Over strong opposition and a veto threat from the White House, on Nov. 3 the U.S. House of Representatives approved a 2024 appropriations package for the Environmental Protection Agency (EPA) that would reduce 2023 funding by nearly 40 percent, from just over $10 billion to $6.17 billion. This package would return EPA funding to levels last seen in 1991. Republican amendments that would have reduced the appropriation even further (another 16 percent) and cut agency officials’ salaries drastically (in some cases to $1) were fended off.
The House measure also includes rescission of more than $9.4 billion of the funding provided by the Inflation Reduction Act (IRA), including $7.8 billion in funding for the Greenhouse Gas Reduction Fund. According to the White House’s statement, this “would eliminate funds designed to mobilize private capital into pollution-reducing clean energy technology projects, especially in low-income and disadvantaged communities, that would strengthen local economies, create good-paying jobs, reduce harmful pollution, and protect people’s health while tackling the climate crisis.”
The bill would also rescind $1.4 billion from the IRA’s Environmental and Climate Justice Program that provides funding for financial and technical assistance to reduce pollution and carry out environmental and climate justice activities in low-income, underserved, overburdened and disadvantaged communities.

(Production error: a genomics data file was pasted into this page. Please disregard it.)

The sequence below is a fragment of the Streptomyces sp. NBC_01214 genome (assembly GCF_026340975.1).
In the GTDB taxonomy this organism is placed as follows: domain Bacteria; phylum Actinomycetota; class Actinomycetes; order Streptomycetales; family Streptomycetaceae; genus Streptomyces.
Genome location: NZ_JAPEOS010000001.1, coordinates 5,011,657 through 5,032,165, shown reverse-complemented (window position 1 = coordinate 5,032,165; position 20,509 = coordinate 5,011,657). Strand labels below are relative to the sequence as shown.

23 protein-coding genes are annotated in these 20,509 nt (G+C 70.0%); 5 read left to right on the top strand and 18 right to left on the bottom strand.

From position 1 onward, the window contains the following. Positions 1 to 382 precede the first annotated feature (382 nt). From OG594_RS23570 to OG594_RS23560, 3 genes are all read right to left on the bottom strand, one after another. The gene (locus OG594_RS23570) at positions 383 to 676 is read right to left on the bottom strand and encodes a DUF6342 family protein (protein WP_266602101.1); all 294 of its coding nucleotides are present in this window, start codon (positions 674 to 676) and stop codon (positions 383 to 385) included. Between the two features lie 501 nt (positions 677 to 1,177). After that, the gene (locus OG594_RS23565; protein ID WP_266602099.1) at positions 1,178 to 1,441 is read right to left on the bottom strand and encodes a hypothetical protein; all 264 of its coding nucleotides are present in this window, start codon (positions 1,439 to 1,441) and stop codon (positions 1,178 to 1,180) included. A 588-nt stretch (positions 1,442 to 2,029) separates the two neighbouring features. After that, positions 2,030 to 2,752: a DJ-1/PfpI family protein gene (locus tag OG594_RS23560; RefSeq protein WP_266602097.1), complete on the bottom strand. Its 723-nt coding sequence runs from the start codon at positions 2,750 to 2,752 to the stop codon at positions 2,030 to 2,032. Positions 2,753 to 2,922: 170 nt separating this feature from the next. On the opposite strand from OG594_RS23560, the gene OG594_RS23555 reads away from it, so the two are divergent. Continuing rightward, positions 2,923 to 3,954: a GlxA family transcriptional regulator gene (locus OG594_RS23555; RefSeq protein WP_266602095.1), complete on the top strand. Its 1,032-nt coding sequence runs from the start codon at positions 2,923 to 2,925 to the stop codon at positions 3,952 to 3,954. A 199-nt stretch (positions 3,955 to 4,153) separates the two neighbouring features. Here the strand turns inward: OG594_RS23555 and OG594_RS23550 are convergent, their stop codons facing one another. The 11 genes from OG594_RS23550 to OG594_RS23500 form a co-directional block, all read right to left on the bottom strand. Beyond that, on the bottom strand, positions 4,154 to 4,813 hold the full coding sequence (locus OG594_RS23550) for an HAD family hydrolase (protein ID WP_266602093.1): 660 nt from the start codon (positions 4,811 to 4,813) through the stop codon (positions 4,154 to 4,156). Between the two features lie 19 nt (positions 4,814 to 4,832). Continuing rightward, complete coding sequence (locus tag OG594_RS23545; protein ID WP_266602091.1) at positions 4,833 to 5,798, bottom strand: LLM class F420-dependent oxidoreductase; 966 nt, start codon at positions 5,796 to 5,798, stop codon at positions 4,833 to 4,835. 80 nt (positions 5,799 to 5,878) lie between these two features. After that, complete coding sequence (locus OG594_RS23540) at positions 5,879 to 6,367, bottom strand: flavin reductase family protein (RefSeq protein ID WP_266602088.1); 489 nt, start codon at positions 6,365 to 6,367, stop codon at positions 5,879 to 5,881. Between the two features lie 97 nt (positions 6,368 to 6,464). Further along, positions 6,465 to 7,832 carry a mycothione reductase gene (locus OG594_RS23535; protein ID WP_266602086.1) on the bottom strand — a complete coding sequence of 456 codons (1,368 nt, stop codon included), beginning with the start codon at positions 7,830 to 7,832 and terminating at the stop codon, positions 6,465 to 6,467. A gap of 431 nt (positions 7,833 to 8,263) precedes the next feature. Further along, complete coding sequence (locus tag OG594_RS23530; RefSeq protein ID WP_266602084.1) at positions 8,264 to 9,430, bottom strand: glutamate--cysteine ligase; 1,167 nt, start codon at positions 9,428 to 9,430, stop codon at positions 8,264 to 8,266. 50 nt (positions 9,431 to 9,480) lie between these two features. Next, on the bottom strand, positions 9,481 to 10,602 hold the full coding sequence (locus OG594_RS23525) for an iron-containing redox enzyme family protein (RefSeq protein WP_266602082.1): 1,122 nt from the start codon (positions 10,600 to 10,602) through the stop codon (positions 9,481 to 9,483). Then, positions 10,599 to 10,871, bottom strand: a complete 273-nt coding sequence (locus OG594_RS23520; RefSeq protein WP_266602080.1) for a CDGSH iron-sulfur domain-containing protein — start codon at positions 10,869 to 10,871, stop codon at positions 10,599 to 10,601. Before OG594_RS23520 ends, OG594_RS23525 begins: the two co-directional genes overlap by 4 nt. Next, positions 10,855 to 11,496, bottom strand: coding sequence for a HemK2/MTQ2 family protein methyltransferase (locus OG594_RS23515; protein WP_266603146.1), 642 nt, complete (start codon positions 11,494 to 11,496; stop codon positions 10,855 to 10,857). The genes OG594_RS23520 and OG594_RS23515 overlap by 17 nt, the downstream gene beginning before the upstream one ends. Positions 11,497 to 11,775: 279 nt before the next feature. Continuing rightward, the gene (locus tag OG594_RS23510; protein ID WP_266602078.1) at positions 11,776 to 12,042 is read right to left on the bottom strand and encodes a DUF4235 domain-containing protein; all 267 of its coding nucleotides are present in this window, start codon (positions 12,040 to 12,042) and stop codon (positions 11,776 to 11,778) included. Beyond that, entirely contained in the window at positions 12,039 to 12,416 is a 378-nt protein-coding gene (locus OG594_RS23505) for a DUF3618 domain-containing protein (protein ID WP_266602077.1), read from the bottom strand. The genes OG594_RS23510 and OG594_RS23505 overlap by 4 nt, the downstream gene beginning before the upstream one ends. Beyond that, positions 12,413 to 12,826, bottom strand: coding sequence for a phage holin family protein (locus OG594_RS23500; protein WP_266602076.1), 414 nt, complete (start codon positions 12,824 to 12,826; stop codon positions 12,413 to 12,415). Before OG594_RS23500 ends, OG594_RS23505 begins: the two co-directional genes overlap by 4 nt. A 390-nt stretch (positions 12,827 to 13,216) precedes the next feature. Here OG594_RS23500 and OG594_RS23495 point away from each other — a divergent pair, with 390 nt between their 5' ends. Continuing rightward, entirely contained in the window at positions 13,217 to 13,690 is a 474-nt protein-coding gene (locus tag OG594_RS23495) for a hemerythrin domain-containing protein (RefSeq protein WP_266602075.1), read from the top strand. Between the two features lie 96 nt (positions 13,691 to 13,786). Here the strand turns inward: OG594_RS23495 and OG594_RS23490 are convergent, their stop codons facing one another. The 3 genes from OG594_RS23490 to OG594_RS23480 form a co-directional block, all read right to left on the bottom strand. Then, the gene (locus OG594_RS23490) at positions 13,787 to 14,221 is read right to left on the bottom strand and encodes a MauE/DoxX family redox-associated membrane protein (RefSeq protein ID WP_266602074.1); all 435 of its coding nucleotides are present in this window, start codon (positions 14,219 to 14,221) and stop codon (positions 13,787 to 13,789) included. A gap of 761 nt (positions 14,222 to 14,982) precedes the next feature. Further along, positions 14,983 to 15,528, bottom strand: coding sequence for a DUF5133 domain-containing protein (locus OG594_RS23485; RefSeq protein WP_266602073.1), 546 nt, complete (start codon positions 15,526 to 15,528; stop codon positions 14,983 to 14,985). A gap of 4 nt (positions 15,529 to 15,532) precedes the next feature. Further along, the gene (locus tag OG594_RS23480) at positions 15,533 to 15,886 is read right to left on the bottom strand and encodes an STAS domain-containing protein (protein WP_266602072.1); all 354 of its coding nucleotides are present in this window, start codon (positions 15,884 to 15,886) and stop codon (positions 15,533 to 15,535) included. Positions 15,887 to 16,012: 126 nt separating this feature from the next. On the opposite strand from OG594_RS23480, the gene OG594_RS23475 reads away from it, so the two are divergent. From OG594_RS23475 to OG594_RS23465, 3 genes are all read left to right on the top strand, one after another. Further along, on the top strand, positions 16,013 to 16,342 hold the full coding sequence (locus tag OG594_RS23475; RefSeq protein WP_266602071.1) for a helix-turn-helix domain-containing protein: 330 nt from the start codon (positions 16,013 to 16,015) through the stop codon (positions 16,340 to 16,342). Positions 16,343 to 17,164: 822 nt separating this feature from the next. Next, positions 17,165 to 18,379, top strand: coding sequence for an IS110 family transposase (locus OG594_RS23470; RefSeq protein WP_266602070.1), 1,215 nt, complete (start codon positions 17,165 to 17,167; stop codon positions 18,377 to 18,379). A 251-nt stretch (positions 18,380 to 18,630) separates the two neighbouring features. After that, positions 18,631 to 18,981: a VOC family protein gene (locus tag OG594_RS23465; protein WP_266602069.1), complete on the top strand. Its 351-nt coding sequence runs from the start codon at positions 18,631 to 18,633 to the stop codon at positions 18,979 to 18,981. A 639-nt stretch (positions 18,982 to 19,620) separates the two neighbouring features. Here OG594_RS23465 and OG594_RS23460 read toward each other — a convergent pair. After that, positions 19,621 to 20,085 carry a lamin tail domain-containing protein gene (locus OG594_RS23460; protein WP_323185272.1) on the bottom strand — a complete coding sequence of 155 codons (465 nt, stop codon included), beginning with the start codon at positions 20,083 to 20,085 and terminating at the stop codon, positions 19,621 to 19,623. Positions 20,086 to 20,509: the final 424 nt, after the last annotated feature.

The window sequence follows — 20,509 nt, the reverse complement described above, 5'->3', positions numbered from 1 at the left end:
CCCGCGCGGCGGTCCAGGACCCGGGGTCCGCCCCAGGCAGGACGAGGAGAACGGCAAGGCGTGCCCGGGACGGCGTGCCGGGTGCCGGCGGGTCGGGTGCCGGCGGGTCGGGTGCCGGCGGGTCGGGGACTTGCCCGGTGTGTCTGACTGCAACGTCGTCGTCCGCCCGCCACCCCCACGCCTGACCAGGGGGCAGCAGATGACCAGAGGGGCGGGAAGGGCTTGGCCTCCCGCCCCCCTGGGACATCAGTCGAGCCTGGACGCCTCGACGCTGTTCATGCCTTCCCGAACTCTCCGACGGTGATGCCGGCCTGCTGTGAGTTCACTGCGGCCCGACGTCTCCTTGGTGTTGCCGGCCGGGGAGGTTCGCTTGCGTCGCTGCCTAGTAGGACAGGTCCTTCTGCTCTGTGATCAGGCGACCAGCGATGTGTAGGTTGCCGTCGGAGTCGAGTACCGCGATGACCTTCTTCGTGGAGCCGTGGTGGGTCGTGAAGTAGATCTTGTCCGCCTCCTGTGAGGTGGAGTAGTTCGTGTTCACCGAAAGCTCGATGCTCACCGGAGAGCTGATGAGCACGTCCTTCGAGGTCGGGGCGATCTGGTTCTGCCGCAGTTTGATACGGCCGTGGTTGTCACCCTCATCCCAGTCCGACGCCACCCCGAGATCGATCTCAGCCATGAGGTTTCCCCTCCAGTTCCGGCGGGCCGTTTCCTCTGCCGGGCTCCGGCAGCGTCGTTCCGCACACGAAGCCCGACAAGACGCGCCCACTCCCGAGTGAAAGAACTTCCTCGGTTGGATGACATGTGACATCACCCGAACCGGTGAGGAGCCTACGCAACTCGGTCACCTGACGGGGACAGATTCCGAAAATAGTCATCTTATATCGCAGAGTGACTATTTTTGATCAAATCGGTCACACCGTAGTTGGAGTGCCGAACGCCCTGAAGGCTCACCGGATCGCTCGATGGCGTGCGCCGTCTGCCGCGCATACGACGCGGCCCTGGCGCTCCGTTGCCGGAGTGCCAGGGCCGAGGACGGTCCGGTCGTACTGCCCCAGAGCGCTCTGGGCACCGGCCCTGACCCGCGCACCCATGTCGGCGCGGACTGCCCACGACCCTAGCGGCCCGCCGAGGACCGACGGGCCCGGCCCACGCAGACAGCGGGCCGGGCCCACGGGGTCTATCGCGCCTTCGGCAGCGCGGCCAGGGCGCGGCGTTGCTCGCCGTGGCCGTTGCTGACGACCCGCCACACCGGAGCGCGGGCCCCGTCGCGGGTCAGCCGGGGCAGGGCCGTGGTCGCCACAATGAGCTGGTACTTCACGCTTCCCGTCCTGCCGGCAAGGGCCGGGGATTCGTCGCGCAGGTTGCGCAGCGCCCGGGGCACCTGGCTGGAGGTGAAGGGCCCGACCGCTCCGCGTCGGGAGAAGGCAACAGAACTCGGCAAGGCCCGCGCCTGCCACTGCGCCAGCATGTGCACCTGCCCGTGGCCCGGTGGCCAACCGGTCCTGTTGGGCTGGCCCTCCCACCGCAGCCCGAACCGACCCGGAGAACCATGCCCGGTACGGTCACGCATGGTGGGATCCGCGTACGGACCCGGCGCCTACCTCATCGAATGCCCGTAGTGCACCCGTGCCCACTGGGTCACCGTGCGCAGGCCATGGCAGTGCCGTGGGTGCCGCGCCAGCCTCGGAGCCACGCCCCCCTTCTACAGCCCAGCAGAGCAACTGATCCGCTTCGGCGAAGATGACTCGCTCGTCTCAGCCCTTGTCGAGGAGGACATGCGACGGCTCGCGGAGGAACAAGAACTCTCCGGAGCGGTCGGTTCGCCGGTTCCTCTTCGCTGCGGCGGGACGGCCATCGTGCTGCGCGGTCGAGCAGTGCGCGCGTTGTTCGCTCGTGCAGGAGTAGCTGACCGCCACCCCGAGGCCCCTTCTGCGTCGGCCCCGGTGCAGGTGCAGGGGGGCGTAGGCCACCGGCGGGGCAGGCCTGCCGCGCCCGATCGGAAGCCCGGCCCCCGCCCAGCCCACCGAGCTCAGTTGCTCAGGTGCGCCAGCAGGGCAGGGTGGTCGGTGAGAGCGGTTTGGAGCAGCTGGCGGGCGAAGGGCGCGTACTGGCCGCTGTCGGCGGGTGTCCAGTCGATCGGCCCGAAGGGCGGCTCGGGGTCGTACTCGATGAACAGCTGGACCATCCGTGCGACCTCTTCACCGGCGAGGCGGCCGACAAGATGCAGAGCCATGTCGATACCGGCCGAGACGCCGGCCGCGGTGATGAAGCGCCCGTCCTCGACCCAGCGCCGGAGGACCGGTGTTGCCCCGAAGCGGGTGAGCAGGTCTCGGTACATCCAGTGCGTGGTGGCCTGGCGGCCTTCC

In addition, the legislation would repeal the administration’s waters of the United States (WOTUS) regulation, and the administration's Phase 1 and 2 rules for the National Environmental Policy Act. It rescinds or prohibits funding for a number of EPA rules on greenhouse gas emissions from power plants and light, medium, and heavy-duty vehicles. It also prohibits agencies from using the social cost of carbon in cost-benefit analyses.
This House bill is the polar opposite of the Senate’s EPA funding proposal for 2024. In July 2023, the Senate Appropriations Committee unanimously approved a bill that provides nearly $10 billion for the EPA, consistent with 2023 funding. The Senate bill maintains all of the EPA’s core funding and increases funding for clean air and climate programs, both of which were cut substantially in the House bill.
The Senate bill also maintains EPA administrative and technical support for IRA programs the House bill defunds, including programs to reduce pollution, mitigate climate change, facilitate energy efficiency, and to transition to net-zero and advance environmental justice.
The gloves are off. This sharp partisan divide on spending by the EPA, and on just that one agency’s policies and priorities, does not bode well for the prospect of agreement on an overall budget or even a continuing resolution by the looming Nov. 17 deadline to avoid a government shutdown.